Echolocation: How it Works
Echolocation, which is also known as biosonar, is a technique used by several animals that utilizes sound waves to investigate the world around them. The basic principle behind echolocation is fairly simple. Using a type of naturally produced sonar, an animal sends out sound waves that then hit a particular object and then bounces back.
Timing the lapse in between the sending and receiving of the sound tells an animal how far away an object is. Kind of like the way that we were taught to count the time lapse in between hearing the thunder and seeing the lightening when we were children. The longer the amount of time in between the two events, the further away an object is. The shorter the lapse, the closer the object.
Since sound waves will hit and reflect an object in parts, based on its shape or angle, this can also help to give an animal a sense of not only how far away an object is, but the general shape and positions of the object as well. The illustration below gives you a fairly good idea of this simple process works. Animal & Human Applications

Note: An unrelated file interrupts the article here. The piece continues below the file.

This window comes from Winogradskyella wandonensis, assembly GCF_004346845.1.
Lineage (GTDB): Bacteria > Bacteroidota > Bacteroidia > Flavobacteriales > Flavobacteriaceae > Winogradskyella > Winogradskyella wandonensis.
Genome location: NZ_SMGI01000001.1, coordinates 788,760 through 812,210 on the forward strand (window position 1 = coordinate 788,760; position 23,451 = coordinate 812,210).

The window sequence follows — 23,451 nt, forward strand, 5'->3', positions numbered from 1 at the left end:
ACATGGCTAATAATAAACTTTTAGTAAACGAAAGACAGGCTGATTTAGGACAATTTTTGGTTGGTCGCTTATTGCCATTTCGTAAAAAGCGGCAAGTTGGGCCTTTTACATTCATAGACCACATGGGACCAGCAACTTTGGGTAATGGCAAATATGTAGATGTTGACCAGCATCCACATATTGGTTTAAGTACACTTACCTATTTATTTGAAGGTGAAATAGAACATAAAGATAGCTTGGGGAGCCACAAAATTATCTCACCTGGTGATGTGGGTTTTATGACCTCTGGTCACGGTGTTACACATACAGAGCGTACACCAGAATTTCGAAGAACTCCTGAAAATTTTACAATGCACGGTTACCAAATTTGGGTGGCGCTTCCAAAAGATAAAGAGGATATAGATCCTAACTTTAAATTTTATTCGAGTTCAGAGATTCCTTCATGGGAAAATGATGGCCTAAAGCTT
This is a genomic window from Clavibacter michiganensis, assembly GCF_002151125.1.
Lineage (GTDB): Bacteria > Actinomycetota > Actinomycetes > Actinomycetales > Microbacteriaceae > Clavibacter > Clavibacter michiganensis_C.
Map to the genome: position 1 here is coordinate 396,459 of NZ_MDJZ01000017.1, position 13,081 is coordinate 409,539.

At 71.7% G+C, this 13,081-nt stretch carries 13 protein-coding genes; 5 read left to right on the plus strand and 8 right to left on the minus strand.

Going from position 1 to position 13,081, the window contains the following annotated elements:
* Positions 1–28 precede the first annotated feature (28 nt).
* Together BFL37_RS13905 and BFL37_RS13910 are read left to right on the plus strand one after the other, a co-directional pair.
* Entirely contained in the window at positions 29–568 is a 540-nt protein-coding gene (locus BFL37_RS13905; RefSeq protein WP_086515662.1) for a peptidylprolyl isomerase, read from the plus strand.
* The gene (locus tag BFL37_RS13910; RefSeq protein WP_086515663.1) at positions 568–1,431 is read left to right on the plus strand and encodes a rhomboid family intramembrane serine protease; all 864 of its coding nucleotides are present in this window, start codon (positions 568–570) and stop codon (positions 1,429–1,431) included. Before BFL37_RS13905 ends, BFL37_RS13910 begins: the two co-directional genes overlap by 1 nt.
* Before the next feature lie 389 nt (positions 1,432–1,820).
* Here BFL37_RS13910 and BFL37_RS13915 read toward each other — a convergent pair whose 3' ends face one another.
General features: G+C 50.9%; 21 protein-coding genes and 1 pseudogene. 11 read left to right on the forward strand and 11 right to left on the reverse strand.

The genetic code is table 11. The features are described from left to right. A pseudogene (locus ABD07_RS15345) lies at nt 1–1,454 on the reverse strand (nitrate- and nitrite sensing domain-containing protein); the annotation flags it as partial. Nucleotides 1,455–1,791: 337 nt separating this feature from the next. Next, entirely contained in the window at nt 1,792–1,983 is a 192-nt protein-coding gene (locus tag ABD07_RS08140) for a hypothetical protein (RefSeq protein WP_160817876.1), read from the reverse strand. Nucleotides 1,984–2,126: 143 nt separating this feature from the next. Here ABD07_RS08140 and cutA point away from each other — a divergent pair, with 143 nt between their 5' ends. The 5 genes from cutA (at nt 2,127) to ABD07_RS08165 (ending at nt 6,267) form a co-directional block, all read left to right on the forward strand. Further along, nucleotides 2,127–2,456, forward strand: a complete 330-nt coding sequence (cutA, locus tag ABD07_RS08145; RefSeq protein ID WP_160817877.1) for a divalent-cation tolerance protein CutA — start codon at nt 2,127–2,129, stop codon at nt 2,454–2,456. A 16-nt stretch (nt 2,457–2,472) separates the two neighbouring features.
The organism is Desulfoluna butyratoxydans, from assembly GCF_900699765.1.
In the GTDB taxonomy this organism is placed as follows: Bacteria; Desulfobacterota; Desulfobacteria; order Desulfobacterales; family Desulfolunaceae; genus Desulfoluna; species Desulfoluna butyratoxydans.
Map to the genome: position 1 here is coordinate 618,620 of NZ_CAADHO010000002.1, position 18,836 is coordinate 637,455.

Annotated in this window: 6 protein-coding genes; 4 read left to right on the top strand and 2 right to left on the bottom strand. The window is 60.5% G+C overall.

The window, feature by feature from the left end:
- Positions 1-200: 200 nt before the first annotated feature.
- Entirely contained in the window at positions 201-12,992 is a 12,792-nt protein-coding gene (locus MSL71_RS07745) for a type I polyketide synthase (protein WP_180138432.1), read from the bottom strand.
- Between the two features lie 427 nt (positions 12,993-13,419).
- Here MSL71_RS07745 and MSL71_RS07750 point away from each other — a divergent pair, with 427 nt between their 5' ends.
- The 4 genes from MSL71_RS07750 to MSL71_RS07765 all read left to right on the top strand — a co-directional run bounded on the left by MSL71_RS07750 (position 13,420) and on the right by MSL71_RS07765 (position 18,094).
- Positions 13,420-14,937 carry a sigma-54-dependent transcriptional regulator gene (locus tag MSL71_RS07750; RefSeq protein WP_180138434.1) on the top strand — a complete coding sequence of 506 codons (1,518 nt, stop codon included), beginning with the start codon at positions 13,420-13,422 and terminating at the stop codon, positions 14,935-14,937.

The use of biosonar, as you might suspect, is very similar to the techniques used by submarines and other vessels for navigation and detection of other vessels in the area. It has been adapted by a variety of different mammals including dolphins, whales, bats, shrews, and even humans who use this master of sound to help them "see" their way around even in extreme environments of total darkness and murky waters. In fact, the use of echolocation has become so prominent in some animals that it helps to regulate a major portion of their lives and without it, they would be unable to survive in their environments.